The MDC Partner Network Names Lori Senecal as their new CEO

The MDC partner network has stated that Lori Senecal will be taking over as their new president and CEO. According to the Wall Street Journal, before she was appointed to this position, Lori was acting as the chief executive officer of Kirshenbaum Bond Senecal Legal Agency. The position that she has left vacant will be filled by Ed Brojedi. Last year, the company decided that the best way to expand their reach and encompass people from the world over was by starting the department that Lori will head starting September this year. In addition to this position, Lori will also be joining the board of directors of the holding company.

The new position that she is taking up will give her the responsibility to report to the overall head of the company, Miles Nadal. The CEO, Miles, has spoken about the new appointment and stated that they appointed Lori because of her undisputed track record. He stated that he has really impressed by the efforts that she had put in the development of the MDC model’s strategic growth. He noted that even if Lori had been doing this work informally, she had really made an impact in the five years that she had been doing it.

Fast Company felt that the MDC should be a little more focused on operations, which is why they came up with the new agency. The aim of the change is to make sure that the company is more prepared when the time comes to make global pitches. Since Lori has worked as a CEO before, it is easy to see why she was the first pick for the position. Lori has had massive success as a leader of different micro-agencies and the management of the parent company felt that this is success that they could tap into and benefit greatly.

Her role in the office will include liaising with the chief officer of operations in the entire MDC network, Andre Coste. The COO stated that the first thing that the company needed to do if they wanted to be successful in their next venture is to make sure that they had supportive partners at the agency. He stated that the only way that the company structures could be expanded and more partners won into the network was through the improvement of the services delivered and expansion of capacities.

Lori Senecal is a native of Montreal Quebec, Canada. She started her school there but moved to the united states to study corporate law. Lori is married to Bill Grogan and they have a beautiful family. Lori participates in various charities when not busy with work.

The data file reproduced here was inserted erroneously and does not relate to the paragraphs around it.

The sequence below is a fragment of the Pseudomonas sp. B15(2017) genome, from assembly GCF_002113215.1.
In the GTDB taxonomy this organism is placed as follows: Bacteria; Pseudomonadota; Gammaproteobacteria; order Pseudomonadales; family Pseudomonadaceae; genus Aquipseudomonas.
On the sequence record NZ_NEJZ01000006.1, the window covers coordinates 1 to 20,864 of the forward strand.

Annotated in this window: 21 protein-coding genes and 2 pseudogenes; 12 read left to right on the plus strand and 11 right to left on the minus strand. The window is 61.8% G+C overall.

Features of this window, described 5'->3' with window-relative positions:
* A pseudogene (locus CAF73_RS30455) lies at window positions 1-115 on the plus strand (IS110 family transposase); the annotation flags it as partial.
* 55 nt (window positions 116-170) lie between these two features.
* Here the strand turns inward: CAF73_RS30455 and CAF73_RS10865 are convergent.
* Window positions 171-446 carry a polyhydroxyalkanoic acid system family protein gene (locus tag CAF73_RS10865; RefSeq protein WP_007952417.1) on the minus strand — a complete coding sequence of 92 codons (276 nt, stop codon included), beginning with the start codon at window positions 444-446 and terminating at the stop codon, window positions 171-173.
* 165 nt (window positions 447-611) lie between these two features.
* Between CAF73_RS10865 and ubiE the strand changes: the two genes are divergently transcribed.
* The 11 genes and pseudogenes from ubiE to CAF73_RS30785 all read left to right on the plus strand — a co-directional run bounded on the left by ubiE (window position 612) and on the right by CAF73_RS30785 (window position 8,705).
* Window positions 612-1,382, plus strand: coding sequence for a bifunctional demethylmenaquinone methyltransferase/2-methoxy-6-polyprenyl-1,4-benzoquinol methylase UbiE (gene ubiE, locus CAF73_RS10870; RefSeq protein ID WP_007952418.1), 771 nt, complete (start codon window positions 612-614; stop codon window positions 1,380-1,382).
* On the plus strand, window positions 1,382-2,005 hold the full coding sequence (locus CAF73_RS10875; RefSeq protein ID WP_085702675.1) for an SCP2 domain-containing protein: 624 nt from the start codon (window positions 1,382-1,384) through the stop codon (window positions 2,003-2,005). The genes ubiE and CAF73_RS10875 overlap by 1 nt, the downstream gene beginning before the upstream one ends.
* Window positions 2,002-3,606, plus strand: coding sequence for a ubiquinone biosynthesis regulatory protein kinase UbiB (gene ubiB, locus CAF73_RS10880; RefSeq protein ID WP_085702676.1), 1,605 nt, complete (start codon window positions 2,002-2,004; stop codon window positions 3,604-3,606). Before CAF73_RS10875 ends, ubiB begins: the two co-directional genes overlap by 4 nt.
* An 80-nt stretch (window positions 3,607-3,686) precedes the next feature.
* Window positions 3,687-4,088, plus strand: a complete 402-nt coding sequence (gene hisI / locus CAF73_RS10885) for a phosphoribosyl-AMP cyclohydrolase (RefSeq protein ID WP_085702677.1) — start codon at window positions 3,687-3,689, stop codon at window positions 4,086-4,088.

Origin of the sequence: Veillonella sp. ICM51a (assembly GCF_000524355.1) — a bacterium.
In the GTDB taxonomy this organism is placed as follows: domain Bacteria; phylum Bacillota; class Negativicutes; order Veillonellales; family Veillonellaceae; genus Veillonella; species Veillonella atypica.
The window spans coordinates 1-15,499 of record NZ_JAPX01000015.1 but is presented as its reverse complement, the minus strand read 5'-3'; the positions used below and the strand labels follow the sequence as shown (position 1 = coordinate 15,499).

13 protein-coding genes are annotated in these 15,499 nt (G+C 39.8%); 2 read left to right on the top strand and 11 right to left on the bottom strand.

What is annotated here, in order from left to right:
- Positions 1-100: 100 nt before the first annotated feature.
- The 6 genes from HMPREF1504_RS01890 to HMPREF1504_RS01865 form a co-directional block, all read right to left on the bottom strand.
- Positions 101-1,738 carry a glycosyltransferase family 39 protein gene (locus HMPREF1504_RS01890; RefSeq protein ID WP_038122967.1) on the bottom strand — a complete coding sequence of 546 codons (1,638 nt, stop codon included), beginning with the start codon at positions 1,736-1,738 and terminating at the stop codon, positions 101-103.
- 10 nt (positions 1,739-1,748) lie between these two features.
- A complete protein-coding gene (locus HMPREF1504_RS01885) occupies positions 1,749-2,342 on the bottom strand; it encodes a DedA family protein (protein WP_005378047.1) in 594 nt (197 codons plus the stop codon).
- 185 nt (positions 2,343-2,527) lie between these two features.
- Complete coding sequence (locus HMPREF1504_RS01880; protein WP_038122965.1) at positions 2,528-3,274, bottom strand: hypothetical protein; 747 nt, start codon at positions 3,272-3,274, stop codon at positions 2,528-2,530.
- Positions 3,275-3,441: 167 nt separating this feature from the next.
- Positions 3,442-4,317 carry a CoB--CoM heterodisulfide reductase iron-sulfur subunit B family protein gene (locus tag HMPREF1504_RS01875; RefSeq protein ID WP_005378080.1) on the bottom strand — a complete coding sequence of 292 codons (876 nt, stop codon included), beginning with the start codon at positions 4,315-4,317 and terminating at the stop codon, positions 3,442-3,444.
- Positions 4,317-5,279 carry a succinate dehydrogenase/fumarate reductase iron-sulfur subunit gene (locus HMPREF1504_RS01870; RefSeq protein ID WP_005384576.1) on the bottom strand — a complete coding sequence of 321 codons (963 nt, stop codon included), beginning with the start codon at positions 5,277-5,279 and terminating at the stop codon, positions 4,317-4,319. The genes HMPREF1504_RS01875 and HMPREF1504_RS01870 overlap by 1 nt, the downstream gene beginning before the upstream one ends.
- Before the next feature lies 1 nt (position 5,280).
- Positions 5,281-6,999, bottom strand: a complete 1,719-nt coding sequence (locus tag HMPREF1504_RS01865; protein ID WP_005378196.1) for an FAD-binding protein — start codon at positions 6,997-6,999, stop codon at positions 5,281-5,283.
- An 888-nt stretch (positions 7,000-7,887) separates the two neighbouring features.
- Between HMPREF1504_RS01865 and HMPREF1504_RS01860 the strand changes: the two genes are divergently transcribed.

Movietone Newsreel Archive acquired by AP

Movietone has a new home.

 

The British produced newsreel archive, clips of which are frequently used in period pieces, has been acquired by The Associated Press.

 

Newsreel reports are an important, and invaluable, archive of much of the 20th century. Movietone cameras recorded the rise of fascism, Beatlemania, speeches by Gandhi, and the wedding of Prince Charles and Princess Diana all unfolded in front of newsreel cameras.

 

In fact, the Movietone archive contains the the only High-Definition film of the wedding and Prince Charles and Princess Diana known to exist, as it was filmed in 35mm. The video cameras of the day could not provide the level of detail that even a moderately priced 35mm movie camera was able to provide.

 

The archive is said to contain over 2,000 hours of digitized film. Additionally, a significant portion of the archive has yet to have been digitized. Some of this content hasn’t been seen since it ran in theaters. And some of these films have never been seen by the general public, having been censored for various reasons.

 

Filmed records have, since the introduction of the motion picture camera, always provided an impartial witness to events. Still photographs have always been subject to the whim of the photographer. How many important moments have been lost because a photographer simply didn’t snap the photo in time? How many speeches and comments have been misrepresented due to poor transcription? It’s impossible to answer those questions. Motion pictures aren’t given to the same problems. Once the camera is on, it records what it’s pointed at. Microphones record the sound that they ‘hear’. The record is only limited by the available technology. Movie cameras are not perfect, but they represent one of the most important leaps in technology since the invention of movable type.

 

Associated Press has said it will make the films available for licensing. Hopefully, they will continue to make them available free of charge for private and classroom viewing. The contents of those archives should be viewed as public records, and curated accordingly. In the end, the moments they contain belong not to any one person or corporation, but to the world as a whole, now, and for future generations.